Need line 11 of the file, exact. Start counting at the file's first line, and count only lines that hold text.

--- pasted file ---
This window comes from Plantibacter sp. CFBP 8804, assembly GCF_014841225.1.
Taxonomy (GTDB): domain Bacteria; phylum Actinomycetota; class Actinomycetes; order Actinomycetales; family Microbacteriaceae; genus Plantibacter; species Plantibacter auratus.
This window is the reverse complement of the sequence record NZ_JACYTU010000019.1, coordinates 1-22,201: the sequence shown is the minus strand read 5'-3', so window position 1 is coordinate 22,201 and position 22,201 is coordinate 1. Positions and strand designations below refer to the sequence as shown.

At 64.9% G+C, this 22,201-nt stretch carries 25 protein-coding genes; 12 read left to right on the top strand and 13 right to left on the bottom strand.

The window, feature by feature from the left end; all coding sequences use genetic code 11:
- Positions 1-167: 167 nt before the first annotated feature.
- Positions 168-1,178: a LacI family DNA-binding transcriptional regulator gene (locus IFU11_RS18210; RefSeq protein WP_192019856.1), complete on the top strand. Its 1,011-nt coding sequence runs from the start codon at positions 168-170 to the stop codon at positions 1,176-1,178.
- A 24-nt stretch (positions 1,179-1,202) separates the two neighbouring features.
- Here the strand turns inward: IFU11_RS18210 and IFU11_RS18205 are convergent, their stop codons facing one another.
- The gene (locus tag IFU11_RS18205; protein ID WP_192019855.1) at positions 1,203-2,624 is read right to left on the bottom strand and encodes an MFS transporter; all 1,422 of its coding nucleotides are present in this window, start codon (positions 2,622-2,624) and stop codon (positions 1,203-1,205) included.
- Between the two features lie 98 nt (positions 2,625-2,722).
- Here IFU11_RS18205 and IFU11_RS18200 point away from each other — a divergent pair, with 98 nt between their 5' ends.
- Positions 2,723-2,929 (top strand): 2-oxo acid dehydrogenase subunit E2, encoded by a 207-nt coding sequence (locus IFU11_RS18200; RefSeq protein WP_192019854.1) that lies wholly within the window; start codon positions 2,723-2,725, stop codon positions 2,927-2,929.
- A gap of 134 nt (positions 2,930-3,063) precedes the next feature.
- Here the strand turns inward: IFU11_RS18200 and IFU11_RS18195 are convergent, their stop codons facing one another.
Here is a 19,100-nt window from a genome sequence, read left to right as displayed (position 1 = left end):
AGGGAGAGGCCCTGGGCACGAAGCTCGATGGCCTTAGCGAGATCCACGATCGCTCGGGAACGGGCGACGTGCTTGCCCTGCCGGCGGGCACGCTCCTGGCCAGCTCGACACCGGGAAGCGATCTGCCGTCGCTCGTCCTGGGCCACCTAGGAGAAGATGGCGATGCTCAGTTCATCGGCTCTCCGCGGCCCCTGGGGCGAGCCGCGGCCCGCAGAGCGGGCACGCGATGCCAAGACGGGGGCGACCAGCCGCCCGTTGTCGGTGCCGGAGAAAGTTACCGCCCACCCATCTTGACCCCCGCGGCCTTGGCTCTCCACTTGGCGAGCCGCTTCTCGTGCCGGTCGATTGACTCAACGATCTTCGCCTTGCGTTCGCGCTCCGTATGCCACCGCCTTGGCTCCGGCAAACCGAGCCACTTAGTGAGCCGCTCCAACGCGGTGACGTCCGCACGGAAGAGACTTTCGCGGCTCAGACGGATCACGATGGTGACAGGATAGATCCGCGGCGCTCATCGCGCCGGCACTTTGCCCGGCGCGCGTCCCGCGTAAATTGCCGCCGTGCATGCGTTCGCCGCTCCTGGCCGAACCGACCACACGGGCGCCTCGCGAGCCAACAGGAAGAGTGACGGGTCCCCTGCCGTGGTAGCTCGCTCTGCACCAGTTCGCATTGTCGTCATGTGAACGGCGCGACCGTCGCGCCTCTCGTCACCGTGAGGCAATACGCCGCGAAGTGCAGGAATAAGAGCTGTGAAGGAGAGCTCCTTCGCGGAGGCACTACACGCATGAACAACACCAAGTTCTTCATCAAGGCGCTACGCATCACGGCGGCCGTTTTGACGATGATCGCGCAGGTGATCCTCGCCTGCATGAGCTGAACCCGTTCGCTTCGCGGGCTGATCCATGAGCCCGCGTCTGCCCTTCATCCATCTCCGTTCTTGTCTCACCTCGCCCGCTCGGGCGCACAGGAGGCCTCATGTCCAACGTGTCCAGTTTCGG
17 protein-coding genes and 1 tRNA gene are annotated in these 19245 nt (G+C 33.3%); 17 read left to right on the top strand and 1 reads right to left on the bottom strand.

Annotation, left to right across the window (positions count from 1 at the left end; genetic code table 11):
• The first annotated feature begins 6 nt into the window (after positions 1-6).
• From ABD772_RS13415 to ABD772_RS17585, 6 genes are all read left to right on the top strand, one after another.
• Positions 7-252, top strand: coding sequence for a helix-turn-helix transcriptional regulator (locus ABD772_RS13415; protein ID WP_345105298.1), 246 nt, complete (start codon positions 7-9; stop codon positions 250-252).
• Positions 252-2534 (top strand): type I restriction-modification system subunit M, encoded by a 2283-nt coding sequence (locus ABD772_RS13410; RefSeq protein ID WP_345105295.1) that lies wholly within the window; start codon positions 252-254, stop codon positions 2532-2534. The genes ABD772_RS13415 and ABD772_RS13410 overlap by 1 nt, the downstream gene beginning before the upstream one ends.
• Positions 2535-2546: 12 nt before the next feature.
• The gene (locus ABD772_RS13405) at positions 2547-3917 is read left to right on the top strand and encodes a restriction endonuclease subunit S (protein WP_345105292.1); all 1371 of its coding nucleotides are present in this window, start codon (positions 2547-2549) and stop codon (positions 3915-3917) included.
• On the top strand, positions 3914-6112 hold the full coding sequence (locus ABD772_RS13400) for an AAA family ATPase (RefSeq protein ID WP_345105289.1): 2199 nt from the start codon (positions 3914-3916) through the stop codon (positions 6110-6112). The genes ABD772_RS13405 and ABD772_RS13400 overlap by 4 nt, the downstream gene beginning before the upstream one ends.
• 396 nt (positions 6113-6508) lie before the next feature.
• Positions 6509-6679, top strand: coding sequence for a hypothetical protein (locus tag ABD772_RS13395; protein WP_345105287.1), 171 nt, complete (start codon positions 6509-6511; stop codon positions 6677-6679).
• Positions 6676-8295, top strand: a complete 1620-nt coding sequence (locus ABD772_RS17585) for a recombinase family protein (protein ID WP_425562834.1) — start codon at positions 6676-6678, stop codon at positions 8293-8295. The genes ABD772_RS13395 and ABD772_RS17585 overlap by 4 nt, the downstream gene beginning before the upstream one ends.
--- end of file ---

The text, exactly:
- Between the two features lie 98 nt (positions 2,625-2,722).